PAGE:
Airbus SAS, the world’s biggest planemaker, took 200 journalists for a flight over the Pyrenees in the new superjumbo A380, allowing them to wander between the two decks of the aircraft certified to fly as many as 873 people.
The plane, which will carry about 555 passengers when it enters service later this year, took off today from Airbus’s headquarters in Toulouse, France for the two-hour journey above southern France.
“From a human point of view, to put 500 or 600 people together all in one group would give a terrible feeling,” said Juergen Weber, the 69-year-old German who headed the A380 design team beginning in 1996. “So we separated it into two cabins, which is very much like having two aircraft, with 250 to 300 seats.”
Airbus has orders for 166 of the planes from 15 customers including Singapore Airlines Ltd., Emirates, Air France-KLM Group, China Southern, Deutsche Lufthansa AG and Qantas Airways. The A380 has cost Airbus and parent European Aeronautic, Defence & Space Co. approximately $19 billion so far, including development and additional costs associated with delays of at least two years.
The aircraft, which will top Boeing Co.’s 747 as the world’s biggest passenger plane, has a wingspan of 262 feet (80 meters). The fuselage is 239 feet long. It’s almost 80 feet from the ground to the top of its tail. Takeoff weight when fully loaded is 1.2 million pounds.
The plane chosen for the journalists’ flight had two bars, though none of the beauty parlors, gambling casinos, duty-free shops and other amenities touted by Airbus in early promotional material. It does have a medical area in the rear, with a pull-out stretcher and privacy partition.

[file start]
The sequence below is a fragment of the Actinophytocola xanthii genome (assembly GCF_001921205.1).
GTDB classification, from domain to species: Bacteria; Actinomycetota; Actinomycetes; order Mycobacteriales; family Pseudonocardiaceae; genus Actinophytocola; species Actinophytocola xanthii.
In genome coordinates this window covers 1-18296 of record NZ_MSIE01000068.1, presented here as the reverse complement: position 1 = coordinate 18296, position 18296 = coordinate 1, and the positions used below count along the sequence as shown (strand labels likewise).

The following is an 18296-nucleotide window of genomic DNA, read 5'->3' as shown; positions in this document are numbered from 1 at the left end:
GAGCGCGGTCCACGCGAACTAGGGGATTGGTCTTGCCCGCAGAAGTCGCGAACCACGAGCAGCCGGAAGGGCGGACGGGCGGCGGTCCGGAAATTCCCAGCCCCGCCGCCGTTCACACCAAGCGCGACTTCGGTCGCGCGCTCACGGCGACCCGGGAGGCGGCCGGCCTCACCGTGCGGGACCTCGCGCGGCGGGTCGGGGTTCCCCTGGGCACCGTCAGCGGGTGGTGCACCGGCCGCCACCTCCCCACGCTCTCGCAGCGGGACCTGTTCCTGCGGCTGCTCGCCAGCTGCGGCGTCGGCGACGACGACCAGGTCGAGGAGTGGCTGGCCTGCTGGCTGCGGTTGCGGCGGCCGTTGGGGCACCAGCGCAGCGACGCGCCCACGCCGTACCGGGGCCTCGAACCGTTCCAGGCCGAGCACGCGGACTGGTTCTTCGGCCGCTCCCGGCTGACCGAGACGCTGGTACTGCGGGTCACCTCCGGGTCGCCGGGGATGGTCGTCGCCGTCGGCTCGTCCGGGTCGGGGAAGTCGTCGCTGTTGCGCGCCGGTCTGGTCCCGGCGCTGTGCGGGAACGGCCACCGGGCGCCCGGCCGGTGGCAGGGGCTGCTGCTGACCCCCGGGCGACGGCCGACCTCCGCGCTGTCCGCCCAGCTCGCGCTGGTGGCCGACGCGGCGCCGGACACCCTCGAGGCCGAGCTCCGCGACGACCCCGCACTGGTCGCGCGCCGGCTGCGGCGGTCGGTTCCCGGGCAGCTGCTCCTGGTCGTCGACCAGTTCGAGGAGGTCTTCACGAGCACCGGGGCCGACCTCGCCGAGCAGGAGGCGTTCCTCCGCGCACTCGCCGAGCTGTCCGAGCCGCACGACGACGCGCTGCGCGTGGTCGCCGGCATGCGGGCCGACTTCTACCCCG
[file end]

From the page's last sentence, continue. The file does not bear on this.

“If you like this interior, which is a standard manufacturer’s interior, you’ll love it once you see what the airlines are doing,” John Leahy, Airbus’s chief commercial officer and top salesman, said in an interview aboard the flight.
“Quite a few” of the A380 customers will offer bars and gathering places and “more than one” airline has installed showers, he said, declining to give more specifics.
The plane wasn’t equipped yet with a passenger entertainment system. Airbus has cited the complexity of installing the wiring for those systems as a key reason for construction delays and disruptions. The plane used for the journalists’ flight was the seventh of the A380s under construction and will be delivered to Etihad Airways in 2009 after the cabin is customized.
Airbus’s difficulties in producing the plane have already lost it one customer, FedEx Corp., which in November dropped an order for 10 cargo planes and took Boeing aircraft instead. United Parcel Service Inc. is still evaluating its own order for 10 freighters, the company said earlier this week.